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Transport, warehouse executives to floor CapEx pedal in 2019, ISM outlook finds

Blue skies for 2019 CapEx (Photo: Shutterstock)

Supply and purchasing managers in the transportation and warehousing arenas will significantly ramp up their capital expenditures in 2019 as part of what is overall a reasonably optimistic outlook for the U.S. economy, the Institute of Supply Management (ISM) said today in releasing its forecast for next year.

According to a survey of executives in the service sector, which includes transport and warehousing, 2019 CapEx will rise by 3.4 percent. However, the 43 percent of service sector respondents who expect to boost their CapEx will do so, on average, by 13.8 percent, according to the survey. Transportation and warehousing will lead the pack in terms of percentage increases, ISM said, without disclosing specifics. Manufacturers will boost CapEx, on average, by 6 percent next year, according to the report.

Transport and warehousing also reported the highest year-on-year CapEx gains in 2018 as a stronger economy and secular growth in e-commerce boosted investments in transport equipment and big warehouses.

The main reason for CapEx increases will be the general business outlook and not any residual impact from the tax bill signed into law at the end of 2017, according to the report. Many economists think the favorable provisions included in the law were felt in the first half of 2018 and have largely faded

U.S. economic growth will continue in 2019, though at a more moderate pace than in 2018, according to the surveys, which polled more than 800 executives in the manufacturing and service sectors. The respondents are the same executives who are part of the two monthly surveys that constitute ISM’s “Report on Business.” Both surveys are considered influential in tracking near real-time economic activity at the ground level.

Revenues are expected to increase in 17 of the 18 manufacturing and service industries that ISM surveys each month. Only coal and petroleum products in the manufacturing sector, and public administration in the service sector, did not expect increases.

On average, manufacturing executives expect a 5.7 percent “net” increase in 2019 revenues, up from a 5.1 percent increase predicted in 2018 over 2017 levels, ISM said. Executives in the service sector forecast a 3.7 percent net revenue gain, down from the 4.5 percent increase in 2018 over 2017 levels. The report arrives at the “net” totals by averaging the positive and negative changes to revenue reported.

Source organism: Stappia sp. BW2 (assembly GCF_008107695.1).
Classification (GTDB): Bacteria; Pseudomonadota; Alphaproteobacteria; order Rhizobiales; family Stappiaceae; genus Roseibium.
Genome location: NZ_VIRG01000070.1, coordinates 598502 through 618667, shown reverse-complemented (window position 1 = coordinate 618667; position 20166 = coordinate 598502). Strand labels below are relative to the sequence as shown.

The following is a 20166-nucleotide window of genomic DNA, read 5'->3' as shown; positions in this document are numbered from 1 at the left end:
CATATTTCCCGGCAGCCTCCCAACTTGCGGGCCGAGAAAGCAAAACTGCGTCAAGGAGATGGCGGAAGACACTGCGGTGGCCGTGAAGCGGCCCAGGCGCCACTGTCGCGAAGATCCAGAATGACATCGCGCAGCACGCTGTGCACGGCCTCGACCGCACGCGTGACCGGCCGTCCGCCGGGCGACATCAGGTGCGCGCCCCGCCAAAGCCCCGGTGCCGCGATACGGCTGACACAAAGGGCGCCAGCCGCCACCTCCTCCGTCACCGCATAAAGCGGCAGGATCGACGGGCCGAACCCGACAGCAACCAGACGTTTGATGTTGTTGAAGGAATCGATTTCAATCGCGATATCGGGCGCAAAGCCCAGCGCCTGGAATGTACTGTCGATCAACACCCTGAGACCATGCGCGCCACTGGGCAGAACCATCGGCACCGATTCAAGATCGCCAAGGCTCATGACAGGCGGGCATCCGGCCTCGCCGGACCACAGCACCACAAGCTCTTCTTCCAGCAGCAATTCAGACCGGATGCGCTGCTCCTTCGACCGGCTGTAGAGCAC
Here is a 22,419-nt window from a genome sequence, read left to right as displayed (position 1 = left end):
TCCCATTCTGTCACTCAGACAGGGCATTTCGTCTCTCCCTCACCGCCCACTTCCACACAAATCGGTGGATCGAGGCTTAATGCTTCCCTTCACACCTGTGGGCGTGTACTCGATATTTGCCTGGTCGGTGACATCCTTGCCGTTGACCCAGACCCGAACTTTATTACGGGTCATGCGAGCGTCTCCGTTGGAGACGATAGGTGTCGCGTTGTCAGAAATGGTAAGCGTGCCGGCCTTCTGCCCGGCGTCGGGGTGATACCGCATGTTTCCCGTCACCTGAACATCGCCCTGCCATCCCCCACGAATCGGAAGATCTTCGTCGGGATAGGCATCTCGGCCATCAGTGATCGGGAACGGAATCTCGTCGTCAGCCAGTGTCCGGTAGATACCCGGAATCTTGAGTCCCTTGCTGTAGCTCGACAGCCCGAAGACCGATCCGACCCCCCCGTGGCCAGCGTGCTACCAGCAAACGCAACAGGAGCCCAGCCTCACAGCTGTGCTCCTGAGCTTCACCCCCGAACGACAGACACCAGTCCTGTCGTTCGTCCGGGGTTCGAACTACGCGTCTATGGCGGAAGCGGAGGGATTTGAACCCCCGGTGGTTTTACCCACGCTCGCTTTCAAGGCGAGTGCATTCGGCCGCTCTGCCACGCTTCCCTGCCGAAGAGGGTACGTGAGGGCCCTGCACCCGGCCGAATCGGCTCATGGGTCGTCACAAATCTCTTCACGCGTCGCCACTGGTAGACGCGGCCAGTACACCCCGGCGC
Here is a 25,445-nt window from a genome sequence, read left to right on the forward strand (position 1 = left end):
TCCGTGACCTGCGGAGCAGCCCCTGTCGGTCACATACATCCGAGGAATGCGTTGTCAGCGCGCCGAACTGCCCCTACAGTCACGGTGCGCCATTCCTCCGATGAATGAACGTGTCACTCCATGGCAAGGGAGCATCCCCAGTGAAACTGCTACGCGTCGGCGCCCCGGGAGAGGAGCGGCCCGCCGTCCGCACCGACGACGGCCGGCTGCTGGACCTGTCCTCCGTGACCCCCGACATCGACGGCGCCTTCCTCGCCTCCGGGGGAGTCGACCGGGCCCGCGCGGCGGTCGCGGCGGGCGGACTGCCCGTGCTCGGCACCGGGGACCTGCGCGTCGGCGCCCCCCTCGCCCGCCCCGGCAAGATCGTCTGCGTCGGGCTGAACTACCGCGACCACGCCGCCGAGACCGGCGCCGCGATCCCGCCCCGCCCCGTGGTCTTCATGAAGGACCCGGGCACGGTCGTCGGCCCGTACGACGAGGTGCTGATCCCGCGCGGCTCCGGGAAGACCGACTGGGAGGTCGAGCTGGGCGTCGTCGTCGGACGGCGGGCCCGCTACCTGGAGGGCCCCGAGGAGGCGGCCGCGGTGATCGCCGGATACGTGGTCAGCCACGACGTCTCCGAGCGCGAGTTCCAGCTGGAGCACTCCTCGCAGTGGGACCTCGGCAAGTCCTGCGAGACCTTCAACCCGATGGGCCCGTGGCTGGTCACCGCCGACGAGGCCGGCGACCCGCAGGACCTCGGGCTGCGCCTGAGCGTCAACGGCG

Not surprisingly, the potential fly in the ointment is global trade, where escalating tensions between the U.S. and China have caused executives to rein in their optimism. Indexes measuring outlooks for U.S. exports and imports showed significant declines over December 2017 levels, ISM said. Still, manufacturing respondents said they expect trade activity to increase next year, according to the two surveys.

The 2019 projections “indicate a much more isolationist outlook and a retreat from the U.S. being a global trader,” said Timothy R. Fiore, who chairs the Report on Business’ manufacturing committee and who co-authored the report released today.

Anthony S. Nieves, who chairs the service sector’s monthly survey and served as the annual report’s other author, added that the geopolitical uncertainty has led respondents to either put on hold our suspend “capital reinvestment and other expenses” in favor of a `wait and see’ approach.”

Another challenge will be the continued pressure on raw materials prices. Manufacturing executives predicted a 3.3 percent increase next year, compared with a 5.1 percent rise in 2018. Service sector executives forecast a 3.6 percent increase, up from 2 percent from 2017 to 2018.

About 35 percent of manufacturing executives and 32 percent in the service sector expect profits to be higher between now and May, the next time respondents can update their 2019 forecasts. The largest percentage for each group said they expect no change in profit margins over the next 6 months, according to the survey.

As might be expected, executives are having trouble finding qualified workers. More than 78 percent of manufacturing executives and 72 percent of service executives report difficulties in hiring workers. Both levels were significantly higher than the December 2017 responses.

About 51 percent of manufacturing executives said tariffs would lead to higher prices, significantly below the 73 percent reading in May. About 65 percent of manufacturing respondents said their companies were evaluating new supply sources and manufacturing locations as a result of U.S. tariffs. By contrast, only 36.4 percent of service sector respondents said they were looking to make changes. This is likely a reflection of the service sector’s strong domestic orientation.

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Mark Solomon

Formerly the Executive Editor at DC Velocity, Mark Solomon joined FreightWaves as Managing Editor of Freight Markets. Solomon began his journalistic career in 1982 at Traffic World magazine, ran his own public relations firm (Media Based Solutions) from 1994 to 2008, and has been at DC Velocity since then. Over the course of his career, Solomon has covered nearly the whole gamut of the transportation and logistics industry, including trucking, railroads, maritime, 3PLs, and regulatory issues. Solomon witnessed and narrated the rise of Amazon and XPO Logistics and the shift of the U.S. Postal Service from a mail-focused service to parcel, as well as the exponential, e-commerce-driven growth of warehouse square footage and omnichannel fulfillment.
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